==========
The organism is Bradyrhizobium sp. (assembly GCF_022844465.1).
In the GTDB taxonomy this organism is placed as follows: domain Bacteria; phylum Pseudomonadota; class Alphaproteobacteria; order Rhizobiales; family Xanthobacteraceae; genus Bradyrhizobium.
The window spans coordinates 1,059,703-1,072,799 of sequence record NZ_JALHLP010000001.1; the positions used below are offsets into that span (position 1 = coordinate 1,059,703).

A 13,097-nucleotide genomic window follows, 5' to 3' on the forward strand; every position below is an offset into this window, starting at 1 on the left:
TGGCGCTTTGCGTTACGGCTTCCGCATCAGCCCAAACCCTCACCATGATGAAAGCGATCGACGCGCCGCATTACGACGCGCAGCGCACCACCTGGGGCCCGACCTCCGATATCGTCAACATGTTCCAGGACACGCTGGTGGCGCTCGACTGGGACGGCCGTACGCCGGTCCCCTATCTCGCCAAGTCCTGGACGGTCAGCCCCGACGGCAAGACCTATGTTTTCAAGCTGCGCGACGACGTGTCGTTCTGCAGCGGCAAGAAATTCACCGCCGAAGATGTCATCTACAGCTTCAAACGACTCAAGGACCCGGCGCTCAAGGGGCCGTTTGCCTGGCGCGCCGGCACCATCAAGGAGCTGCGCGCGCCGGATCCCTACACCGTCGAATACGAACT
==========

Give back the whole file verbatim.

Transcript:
The organism is Bradyrhizobium sp. (assembly GCF_022844465.1).
In the GTDB taxonomy this organism is placed as follows: domain Bacteria; phylum Pseudomonadota; class Alphaproteobacteria; order Rhizobiales; family Xanthobacteraceae; genus Bradyrhizobium.
The window spans coordinates 1,059,703-1,072,799 of sequence record NZ_JALHLP010000001.1; the positions used below are offsets into that span (position 1 = coordinate 1,059,703).

A 13,097-nucleotide genomic window follows, 5' to 3' on the forward strand; every position below is an offset into this window, starting at 1 on the left:
TGGCGCTTTGCGTTACGGCTTCCGCATCAGCCCAAACCCTCACCATGATGAAAGCGATCGACGCGCCGCATTACGACGCGCAGCGCACCACCTGGGGCCCGACCTCCGATATCGTCAACATGTTCCAGGACACGCTGGTGGCGCTCGACTGGGACGGCCGTACGCCGGTCCCCTATCTCGCCAAGTCCTGGACGGTCAGCCCCGACGGCAAGACCTATGTTTTCAAGCTGCGCGACGACGTGTCGTTCTGCAGCGGCAAGAAATTCACCGCCGAAGATGTCATCTACAGCTTCAAACGACTCAAGGACCCGGCGCTCAAGGGGCCGTTTGCCTGGCGCGCCGGCACCATCAAGGAGCTGCGCGCGCCGGATCCCTACACCGTCGAATACGAACT